This information is taken from the statutory List as it was in 2001 and may not be up to date.
TALATON SY 09 NE 6/165 Hawthorn Cottage (formerly listed as Escot Old Lodge) 22.22.55 GV II*
Cottage. Late C17, probably earlier origins. Flemish bond handmade red brick with decorative use of burnt headers, on the front, the brick is facing cob; brick stacks and chimneyshafts; thatch roof.
Plan: 3-room-and-through-passage plan house facing south. At the right (east) end there is a small unheated room, originally some kind of serivce room, probably a buttery or dairy. Next to it is the passage, then the hall with a large projecting front lateral stack. This was probably used as the kitchen. At the left (west) end there is an inner room parlour with an end stack. The layout suggests that there is at least the shell of an earlier house here,probably some kind of open hall house.
However few features are exposed inside and none earlier than the late C17. 2 storeys with secondary outshots across the rear.
Good exterior: most attractive. Irregular 4-window front of flat-faced mullion windows mostly containing rectangular panes of leaded glass but some glazing bars.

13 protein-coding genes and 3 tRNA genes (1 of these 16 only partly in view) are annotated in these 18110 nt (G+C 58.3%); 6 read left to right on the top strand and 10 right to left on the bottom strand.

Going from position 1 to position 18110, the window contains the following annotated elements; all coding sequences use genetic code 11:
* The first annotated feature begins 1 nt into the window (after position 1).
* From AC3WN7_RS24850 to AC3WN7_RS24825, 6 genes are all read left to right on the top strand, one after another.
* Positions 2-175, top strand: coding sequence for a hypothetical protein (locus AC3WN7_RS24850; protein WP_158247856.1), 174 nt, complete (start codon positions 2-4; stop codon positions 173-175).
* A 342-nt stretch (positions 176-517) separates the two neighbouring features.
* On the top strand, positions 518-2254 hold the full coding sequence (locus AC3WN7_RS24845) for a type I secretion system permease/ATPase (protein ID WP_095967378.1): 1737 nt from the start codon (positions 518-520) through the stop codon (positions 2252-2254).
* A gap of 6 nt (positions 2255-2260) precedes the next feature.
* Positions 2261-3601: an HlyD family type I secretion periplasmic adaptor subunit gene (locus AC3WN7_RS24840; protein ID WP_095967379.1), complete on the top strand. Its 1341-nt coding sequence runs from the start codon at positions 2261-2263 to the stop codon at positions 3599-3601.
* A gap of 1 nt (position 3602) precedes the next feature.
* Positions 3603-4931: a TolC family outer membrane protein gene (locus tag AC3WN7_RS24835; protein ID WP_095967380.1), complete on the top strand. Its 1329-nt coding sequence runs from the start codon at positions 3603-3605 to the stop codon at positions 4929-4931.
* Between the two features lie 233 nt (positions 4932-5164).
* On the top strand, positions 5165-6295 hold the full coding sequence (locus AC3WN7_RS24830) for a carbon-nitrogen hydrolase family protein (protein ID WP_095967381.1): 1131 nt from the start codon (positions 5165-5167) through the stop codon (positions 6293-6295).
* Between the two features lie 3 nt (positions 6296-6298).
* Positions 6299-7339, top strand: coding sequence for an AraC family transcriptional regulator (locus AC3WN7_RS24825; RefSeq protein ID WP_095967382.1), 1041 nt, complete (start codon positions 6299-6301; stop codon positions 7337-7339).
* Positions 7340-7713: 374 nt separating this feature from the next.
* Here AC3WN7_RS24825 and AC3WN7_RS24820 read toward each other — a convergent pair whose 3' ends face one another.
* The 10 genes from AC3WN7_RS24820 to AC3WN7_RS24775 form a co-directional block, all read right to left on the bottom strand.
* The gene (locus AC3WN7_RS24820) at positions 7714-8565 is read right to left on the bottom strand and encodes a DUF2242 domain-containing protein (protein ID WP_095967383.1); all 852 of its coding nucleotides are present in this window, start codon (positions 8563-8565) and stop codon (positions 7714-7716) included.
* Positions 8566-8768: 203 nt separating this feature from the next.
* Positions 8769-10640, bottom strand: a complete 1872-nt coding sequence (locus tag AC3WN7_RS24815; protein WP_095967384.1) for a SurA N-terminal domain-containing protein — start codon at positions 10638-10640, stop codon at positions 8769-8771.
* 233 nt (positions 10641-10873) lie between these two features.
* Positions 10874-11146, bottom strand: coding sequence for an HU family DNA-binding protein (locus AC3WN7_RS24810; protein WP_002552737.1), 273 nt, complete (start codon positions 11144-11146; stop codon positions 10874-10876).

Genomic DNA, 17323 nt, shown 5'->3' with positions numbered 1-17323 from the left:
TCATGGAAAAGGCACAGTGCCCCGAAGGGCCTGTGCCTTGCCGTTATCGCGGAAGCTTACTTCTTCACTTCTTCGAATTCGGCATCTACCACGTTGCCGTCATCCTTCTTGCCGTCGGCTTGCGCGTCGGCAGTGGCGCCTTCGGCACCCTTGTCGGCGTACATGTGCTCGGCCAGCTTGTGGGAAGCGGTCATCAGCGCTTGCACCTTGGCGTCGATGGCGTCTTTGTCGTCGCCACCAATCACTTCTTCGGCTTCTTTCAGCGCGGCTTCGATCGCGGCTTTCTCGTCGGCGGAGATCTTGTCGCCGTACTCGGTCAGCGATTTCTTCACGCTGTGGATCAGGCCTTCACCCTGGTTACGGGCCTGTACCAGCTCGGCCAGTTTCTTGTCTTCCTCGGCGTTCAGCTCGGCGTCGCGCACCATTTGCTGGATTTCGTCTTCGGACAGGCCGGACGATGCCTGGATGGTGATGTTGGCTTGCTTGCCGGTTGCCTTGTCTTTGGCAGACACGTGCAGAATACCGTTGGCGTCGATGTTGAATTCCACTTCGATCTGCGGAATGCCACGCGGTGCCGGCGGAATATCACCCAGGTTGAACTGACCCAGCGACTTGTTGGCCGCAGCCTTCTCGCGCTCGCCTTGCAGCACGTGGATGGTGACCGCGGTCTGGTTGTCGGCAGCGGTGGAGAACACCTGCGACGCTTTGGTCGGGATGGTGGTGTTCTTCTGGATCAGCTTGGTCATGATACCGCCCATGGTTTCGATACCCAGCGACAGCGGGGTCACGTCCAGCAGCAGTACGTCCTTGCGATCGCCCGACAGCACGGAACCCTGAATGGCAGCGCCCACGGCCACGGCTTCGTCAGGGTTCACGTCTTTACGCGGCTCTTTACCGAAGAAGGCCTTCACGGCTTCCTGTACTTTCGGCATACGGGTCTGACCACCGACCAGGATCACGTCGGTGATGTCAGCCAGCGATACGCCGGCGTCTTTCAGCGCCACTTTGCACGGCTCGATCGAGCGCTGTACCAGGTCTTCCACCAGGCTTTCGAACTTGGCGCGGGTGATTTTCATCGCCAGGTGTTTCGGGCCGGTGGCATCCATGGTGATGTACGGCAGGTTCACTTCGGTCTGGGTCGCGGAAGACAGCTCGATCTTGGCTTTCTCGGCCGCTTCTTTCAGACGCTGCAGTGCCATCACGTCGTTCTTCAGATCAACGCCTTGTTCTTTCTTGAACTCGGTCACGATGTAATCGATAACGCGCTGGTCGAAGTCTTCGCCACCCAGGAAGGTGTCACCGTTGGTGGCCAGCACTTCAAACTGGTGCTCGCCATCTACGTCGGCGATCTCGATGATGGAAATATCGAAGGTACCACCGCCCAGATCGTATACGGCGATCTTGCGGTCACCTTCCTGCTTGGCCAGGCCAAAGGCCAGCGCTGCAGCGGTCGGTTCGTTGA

The first floor windows have flat eyebrows over. Most of the windows are replacements but some are original; certainly the first floor right end one is. The passage front doorway is right of centre (next to the hall stack) and contains a C20 part-glazed door under a contemporary thatch-roofed hood. There is a flat platband across the front at first floor level. The roof is hipped to left and half-hipped to right. There is an old single light window in the left end which also contains rectangular panes of leaded glass.
Interior: is largely the result of C19 and C20 modernisations. Few early features are exposed. Both fireplaces are blocked by 020 grates. However a cupboard alongside the hall grate shows what seems to be one end of a Tudor arch lintel. The hall also has a 4-panel ceiling of intersecting chamfered beams with scroll stops.
The roof was not inspected but the bases of straight principals show below ceiling level; they are probably late C17 A-frame trusses. Devon SMR reports jointed cruck trusses here but none were seen.
Hawthorn Cottage is very picturesque, an effect enhanced by its position in the landscaped grounds of Escot Park. Also it must be one the earliest brick buildings in rural Devon, one of a number of good early brick buildings in this area. Its position in Escot park leads to speculation that it was originally a dower house or something similar. It is the size of a farmhouse but there is no evidence of any farmbuildings near it.
Source: Devon SMR.
Listing NGR: SY0833997725
© Mr Robert Vickery. Source: Historic England Archive
This photograph was taken for the Images of England project
People & Organisations
Photographer: Vickery, Robert
Rights Holder: Vickery, Robert
Brick, Cob, Thatch, Stuart Buttery, Agriculture And Subsistence, Food And Drink Processing Site, Agricultural Building, House, Monument (By Form), Domestic, Dwelling, Dairy, Cross Passage House, Dower House, Open Hall House, Hall House
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